Eleanor & Park by Rainbow Rowell (2013)

Eleanor has just moved back in with her mother after being kicked out of the house a year earlier by her stepfather. Park is a half-Korean teenage boy who doesn’t quite fit in with his peers. When Eleanor starts at the local high school, she sits next to Park on the bus, and after a rough start, the two begin to get to know each other through comic books and music. Set in the 1980s, this is a great love story, but it’s not the kind of meet-cute one might expect; instead, this is a story of realistic love in the midst of unfortunate circumstances.

 Rainbow Rowell does a great job of balancing the two characters and giving equal time to their perspectives, even switching between the two for chapters or as little as a single sentence at a time in order to show both sides of a given situation. The audiobook employs two narrators to help differentiate between these characters and really bring the characters to life, making them feel like close friends.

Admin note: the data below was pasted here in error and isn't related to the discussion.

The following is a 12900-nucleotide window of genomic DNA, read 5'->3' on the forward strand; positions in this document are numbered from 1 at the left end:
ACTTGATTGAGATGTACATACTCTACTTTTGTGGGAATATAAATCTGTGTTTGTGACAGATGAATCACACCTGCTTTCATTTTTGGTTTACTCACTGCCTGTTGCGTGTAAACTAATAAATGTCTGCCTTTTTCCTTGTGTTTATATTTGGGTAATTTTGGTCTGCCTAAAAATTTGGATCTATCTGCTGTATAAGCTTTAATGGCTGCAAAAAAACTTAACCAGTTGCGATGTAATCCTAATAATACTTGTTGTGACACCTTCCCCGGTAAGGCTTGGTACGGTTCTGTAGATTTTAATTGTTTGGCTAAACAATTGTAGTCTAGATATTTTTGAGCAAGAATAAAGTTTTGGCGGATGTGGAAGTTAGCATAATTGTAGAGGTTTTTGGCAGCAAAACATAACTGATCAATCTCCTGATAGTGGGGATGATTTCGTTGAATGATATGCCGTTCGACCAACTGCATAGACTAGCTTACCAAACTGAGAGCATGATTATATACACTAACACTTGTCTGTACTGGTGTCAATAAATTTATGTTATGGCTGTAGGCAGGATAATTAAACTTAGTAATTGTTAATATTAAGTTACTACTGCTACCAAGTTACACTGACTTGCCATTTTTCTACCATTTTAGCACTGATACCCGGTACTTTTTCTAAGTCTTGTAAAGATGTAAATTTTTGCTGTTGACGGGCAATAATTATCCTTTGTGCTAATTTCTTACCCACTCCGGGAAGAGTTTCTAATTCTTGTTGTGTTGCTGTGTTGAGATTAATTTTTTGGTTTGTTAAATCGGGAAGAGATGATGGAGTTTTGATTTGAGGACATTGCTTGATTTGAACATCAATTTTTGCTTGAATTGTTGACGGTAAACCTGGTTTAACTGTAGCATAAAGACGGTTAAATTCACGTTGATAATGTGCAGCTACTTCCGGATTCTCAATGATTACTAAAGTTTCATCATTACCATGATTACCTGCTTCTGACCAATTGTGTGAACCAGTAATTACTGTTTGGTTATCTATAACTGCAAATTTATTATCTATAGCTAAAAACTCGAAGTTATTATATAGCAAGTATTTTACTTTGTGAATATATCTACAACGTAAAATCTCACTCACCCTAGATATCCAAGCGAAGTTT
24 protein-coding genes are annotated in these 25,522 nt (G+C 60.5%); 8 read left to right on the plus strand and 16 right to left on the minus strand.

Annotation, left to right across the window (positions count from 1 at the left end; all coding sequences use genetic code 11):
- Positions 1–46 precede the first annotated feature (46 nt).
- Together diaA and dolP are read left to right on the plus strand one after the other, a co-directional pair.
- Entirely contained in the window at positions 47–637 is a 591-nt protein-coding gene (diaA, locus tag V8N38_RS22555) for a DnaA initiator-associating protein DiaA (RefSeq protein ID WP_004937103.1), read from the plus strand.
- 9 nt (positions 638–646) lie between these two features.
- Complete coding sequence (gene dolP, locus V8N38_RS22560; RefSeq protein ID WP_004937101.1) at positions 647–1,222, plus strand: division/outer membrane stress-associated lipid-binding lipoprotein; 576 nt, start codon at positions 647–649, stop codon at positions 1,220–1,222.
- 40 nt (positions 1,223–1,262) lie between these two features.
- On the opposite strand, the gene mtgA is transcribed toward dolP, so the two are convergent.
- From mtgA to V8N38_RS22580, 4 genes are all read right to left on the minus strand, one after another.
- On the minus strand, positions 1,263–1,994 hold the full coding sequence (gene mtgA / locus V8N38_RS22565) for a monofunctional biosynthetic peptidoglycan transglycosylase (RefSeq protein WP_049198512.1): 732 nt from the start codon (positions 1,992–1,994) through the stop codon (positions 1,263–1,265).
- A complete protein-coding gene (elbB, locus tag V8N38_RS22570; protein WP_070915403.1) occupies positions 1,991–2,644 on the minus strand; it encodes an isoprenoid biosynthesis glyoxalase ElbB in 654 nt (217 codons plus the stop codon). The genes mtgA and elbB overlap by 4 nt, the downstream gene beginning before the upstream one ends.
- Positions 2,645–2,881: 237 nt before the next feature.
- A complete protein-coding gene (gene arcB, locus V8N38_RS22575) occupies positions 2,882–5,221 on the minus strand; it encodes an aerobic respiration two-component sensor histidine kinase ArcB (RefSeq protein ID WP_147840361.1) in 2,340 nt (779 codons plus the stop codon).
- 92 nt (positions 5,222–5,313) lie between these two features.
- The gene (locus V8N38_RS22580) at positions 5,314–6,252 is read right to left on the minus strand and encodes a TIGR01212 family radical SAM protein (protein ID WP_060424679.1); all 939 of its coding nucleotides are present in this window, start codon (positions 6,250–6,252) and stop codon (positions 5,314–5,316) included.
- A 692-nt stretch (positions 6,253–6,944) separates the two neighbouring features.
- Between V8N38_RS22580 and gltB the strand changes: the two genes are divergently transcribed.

The author also does well to balance the love story with the more serious issues of bullying and abuse and difficult home situations. Eleanor & Park is a book for fans of Rowell’s other novel (also new in 2013) Fangirl, and especially readers who enjoy the co-written books by David Levithan and Rachel Cohn, including Nick and Norah’s Infinite Playlist and Dash & Lily’s Book of Dares, which share similar themes, characters, and multiple perspective formats.

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